There are no shortage of companies and research organisations aiming to improve the sunlight-to-energy ratio of solar PV technology in cost-effective ways. Generating more electricity using the same amount of sun (and money) is something of a Holy Grail for the solar PV industry as a whole.
Approaches to accomplishing this goal vary widely. Better materials, components and manufacturing methods are some of the most common ways that companies improve efficiencies. Solar tracking systems are another economical and popular method for harnessing more energy with the same amount of PV material. Concentrated solar PV, though less common than flat panels, combines solar tracking with focusing technology that multiplies the sun’s power and therefore the amount of usable electricity output per square area unit of PV cell.
Once in a while, however, there are ‘outside the box’ approaches that are more radical in their basic approach to the problem and the technologies that they use. Now infamous Solyndra, for example, found a way to track the sun by revolutionising how solar panels are built. Their modules’ round PV tubes ensured that the sun’s rays would always strike their surface at close-to-ideal angles throughout the day without any need to adjust their orientation or tilt.
Other interesting approaches have included spinning solar tripods (which purportedly cool the solar cell as they rotate) and even ‘solar robots’ which perform tasks such as adjusting panel tilt & orientation to match the movement of the sun or working to keep panels clean.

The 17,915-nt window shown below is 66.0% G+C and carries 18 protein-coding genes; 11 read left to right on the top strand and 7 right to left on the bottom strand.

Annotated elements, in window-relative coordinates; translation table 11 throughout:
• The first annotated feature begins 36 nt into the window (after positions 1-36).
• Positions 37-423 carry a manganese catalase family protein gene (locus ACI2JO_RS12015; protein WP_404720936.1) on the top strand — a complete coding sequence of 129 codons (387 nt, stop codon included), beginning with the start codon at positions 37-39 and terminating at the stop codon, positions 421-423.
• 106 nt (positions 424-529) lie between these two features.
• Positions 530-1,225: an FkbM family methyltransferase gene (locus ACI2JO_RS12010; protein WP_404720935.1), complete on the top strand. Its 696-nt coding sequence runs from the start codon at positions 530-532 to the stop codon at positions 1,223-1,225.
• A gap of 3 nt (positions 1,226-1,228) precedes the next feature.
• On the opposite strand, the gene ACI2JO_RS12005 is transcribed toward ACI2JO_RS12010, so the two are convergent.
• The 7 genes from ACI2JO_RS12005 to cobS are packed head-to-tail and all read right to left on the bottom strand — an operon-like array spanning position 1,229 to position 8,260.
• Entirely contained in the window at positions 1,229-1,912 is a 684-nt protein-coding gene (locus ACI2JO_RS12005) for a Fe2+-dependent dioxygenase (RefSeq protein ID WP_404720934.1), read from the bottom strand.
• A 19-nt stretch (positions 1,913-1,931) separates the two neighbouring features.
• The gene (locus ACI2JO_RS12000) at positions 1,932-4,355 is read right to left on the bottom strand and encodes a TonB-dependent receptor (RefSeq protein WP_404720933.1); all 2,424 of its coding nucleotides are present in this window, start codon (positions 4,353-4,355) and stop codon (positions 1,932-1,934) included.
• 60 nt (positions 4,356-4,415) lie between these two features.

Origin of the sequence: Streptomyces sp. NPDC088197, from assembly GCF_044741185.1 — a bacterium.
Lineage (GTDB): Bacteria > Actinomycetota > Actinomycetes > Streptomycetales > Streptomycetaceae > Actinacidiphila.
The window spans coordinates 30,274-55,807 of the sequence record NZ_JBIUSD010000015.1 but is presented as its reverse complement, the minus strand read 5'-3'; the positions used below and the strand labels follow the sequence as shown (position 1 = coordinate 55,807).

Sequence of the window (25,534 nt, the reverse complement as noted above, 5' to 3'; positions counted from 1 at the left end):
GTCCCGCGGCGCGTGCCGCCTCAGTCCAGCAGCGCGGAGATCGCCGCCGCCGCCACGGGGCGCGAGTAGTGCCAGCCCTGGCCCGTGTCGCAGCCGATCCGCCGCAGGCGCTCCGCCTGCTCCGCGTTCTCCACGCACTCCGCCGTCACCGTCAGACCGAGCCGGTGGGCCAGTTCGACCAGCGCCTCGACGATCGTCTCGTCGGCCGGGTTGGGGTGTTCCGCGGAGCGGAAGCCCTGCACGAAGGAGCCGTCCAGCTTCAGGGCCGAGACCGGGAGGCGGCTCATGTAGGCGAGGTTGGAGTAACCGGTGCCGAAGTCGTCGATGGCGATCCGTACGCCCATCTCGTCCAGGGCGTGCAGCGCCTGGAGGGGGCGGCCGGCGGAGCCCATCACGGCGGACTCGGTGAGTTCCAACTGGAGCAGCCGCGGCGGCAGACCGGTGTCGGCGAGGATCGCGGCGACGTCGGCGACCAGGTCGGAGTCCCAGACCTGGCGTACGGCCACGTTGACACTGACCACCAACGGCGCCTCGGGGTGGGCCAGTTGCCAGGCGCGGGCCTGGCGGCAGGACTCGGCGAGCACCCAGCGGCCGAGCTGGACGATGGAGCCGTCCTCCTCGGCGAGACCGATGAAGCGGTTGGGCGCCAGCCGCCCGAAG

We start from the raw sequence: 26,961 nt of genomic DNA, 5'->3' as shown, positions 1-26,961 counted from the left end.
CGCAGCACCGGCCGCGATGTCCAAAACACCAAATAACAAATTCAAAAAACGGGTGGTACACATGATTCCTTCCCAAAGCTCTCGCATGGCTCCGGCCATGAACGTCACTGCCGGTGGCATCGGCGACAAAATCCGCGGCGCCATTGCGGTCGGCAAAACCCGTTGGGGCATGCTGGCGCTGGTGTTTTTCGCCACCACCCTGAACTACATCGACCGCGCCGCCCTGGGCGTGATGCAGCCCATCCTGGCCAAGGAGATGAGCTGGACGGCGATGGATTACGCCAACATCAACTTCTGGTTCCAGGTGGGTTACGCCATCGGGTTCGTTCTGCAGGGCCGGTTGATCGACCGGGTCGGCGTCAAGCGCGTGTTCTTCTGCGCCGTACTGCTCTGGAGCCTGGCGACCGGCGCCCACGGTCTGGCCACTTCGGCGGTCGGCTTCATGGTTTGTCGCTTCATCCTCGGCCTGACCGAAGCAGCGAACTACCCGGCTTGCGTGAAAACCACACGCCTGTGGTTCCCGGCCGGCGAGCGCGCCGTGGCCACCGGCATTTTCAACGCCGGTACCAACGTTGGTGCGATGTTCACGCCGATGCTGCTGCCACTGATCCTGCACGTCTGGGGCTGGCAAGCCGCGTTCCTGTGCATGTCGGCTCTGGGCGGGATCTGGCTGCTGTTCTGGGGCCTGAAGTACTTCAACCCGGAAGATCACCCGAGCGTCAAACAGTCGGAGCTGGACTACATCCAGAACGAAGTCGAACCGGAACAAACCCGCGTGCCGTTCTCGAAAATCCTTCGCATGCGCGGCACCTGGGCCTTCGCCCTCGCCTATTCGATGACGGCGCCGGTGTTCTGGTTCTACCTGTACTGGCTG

One of the latest PV innovations to pop up is from a German Architect named André Broessel, whose idea earned him a finalist spot for a World Technology Network Award last year. Mr Broessel’s company, Rawlemon, is currently running a (apparently extremely successful) fundraising campaign on Indiegogo focusing on a smaller version of the device pictured above.
What Rawlemon offers is a kind of concentrating solar PV (CPV) device. Instead of using mirrors to reflect and focus sunlight on a photovoltaic cell or cells, however, the company’s ‘Solar Sphere’ takes advantage of the simple geometry and light-focusing properties of a glass globe. Rather than moving a heavy piece of equipment (such as an entire heliostat) to match a PV material’s movements to the sun’s for optimum yield, a much lighter kind of rounded arm containing PV cells revolves around a water-filled glass globe.
The sun’s rays are automatically captured and concentrated directly on the opposite side in line with the sun without complex or heavy tracking machinery. The sphere also promises to maximise power generation from the weaker, diffuse solar radiation available on cloudier days. Some are saying that the technology could even improve the yield of a solar cell by up to 35% compared to an similarly sized solar cell that doesn’t have the concentrator.
Although it’s clear from the Indiegogo campaign that Rawlemon is seeking to commercialise the technology and disseminate it to the masses (initially in the form of a solar phone charger much smaller than the monument-style device pictured above), it is questionable whether the solar sphere solution is more economical and practical than a conventional, flat solar panel.
First of all, the units are only more cost-effective if their total production cost is less than that of a conventional panel with the same rated power output–the devices may use a smaller area of PV cell, but overall they are likely to be both larger and heavier than a flat panel (good luck to anyone attempting to mount one on a roof).
On top of that is the possibility that the added heat that results from the increased concentration of sunlight could dampen the potential yield improvement. This is a hurdle that CPV technology developers have worked hard to overcome. As KCET’s Chris Clarke soberly pointed out, the solar sphere is ‘Nice, but no miracle’.
That being said, it’s hard to argue that there isn’t a great deal of appeal in the ‘cool factor’ of Rawlemon’s invention, and it’s not difficult to imagine a number of potential applications (BIPV among them). Given their stunning aesthetics, it would not be surprising to see the company’s solar spheres becoming common as decorative yet practical ornaments in yards, gardens, and other open spaces around the world.